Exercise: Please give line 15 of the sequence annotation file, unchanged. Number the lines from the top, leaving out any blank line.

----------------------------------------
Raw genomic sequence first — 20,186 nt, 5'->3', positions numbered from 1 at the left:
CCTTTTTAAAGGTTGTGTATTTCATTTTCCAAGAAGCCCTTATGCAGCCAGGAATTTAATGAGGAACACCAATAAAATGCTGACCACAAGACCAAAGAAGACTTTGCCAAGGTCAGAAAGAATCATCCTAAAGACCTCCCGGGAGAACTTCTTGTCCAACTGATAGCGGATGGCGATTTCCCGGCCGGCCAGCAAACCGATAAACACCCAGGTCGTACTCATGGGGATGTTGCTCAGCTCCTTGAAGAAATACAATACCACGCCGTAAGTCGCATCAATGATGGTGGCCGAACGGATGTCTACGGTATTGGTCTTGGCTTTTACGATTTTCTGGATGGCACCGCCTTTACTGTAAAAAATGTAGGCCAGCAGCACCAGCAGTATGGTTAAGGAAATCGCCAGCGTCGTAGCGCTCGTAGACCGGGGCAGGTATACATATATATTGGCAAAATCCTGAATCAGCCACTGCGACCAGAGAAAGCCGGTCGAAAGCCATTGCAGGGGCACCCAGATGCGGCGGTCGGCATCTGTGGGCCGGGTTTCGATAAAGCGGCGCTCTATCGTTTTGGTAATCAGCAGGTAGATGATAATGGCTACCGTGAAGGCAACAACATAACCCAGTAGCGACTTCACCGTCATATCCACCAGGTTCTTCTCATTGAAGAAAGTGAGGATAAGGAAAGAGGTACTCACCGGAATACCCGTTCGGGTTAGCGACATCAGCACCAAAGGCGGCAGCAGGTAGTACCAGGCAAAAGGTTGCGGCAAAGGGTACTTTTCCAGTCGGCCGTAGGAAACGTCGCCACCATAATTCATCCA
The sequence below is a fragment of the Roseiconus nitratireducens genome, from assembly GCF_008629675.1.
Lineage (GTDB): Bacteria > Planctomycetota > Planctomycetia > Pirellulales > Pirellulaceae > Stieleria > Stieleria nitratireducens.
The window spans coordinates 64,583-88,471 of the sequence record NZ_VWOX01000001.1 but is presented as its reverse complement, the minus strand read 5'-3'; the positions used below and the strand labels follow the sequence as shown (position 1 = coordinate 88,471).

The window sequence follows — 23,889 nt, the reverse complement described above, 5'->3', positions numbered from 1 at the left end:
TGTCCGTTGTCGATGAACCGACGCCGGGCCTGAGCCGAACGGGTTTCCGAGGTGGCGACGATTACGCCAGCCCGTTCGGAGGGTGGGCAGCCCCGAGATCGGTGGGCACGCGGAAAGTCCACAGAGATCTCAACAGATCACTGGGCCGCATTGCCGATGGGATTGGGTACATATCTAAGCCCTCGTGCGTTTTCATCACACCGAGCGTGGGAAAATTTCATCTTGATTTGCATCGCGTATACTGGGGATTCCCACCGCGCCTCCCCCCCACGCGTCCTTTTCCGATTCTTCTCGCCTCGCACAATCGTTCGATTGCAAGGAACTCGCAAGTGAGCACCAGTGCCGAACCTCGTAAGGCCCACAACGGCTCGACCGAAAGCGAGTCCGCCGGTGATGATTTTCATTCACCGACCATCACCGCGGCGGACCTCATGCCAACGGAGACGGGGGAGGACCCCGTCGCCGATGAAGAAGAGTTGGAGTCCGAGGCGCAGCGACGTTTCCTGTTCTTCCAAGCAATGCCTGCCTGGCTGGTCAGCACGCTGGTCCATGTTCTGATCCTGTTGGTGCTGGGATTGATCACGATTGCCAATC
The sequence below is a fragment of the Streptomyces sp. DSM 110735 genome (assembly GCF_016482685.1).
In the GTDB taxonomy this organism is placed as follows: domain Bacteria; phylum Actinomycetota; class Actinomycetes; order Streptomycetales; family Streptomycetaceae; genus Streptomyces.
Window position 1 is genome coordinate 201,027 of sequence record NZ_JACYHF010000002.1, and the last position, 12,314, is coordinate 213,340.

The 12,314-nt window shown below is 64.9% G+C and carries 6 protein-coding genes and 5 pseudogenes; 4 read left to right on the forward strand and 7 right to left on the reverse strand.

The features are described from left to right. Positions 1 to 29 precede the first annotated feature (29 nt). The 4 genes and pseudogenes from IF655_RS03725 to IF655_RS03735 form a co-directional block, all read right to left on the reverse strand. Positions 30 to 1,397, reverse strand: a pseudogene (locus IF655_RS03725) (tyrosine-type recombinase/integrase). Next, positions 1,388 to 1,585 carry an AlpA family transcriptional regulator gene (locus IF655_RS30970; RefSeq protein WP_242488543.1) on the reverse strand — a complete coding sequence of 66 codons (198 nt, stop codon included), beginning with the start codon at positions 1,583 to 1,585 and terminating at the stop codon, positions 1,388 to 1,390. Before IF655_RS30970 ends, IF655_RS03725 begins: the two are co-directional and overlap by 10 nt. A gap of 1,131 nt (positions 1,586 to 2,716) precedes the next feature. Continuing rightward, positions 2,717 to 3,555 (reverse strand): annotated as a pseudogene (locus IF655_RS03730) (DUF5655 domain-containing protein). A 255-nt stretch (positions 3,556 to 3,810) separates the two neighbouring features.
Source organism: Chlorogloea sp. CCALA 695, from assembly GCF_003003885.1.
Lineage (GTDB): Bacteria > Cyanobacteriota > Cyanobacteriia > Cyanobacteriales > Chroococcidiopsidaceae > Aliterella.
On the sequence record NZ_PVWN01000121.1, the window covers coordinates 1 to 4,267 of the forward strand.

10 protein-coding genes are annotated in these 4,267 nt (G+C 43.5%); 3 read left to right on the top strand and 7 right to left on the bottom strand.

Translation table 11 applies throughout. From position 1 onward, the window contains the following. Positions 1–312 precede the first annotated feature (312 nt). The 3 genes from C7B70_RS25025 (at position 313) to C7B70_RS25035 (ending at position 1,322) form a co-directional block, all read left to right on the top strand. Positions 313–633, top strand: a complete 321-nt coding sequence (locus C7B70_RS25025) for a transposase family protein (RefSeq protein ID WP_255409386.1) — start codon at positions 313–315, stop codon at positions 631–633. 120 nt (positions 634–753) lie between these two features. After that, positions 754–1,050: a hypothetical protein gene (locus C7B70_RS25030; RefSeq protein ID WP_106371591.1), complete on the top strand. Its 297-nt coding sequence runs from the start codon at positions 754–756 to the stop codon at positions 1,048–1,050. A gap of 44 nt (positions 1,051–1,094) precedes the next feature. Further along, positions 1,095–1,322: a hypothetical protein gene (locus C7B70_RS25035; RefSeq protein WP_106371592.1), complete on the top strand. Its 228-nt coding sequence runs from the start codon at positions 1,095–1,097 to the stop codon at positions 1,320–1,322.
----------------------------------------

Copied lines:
On the sequence record NZ_PVWN01000121.1, the window covers coordinates 1 to 4,267 of the forward strand.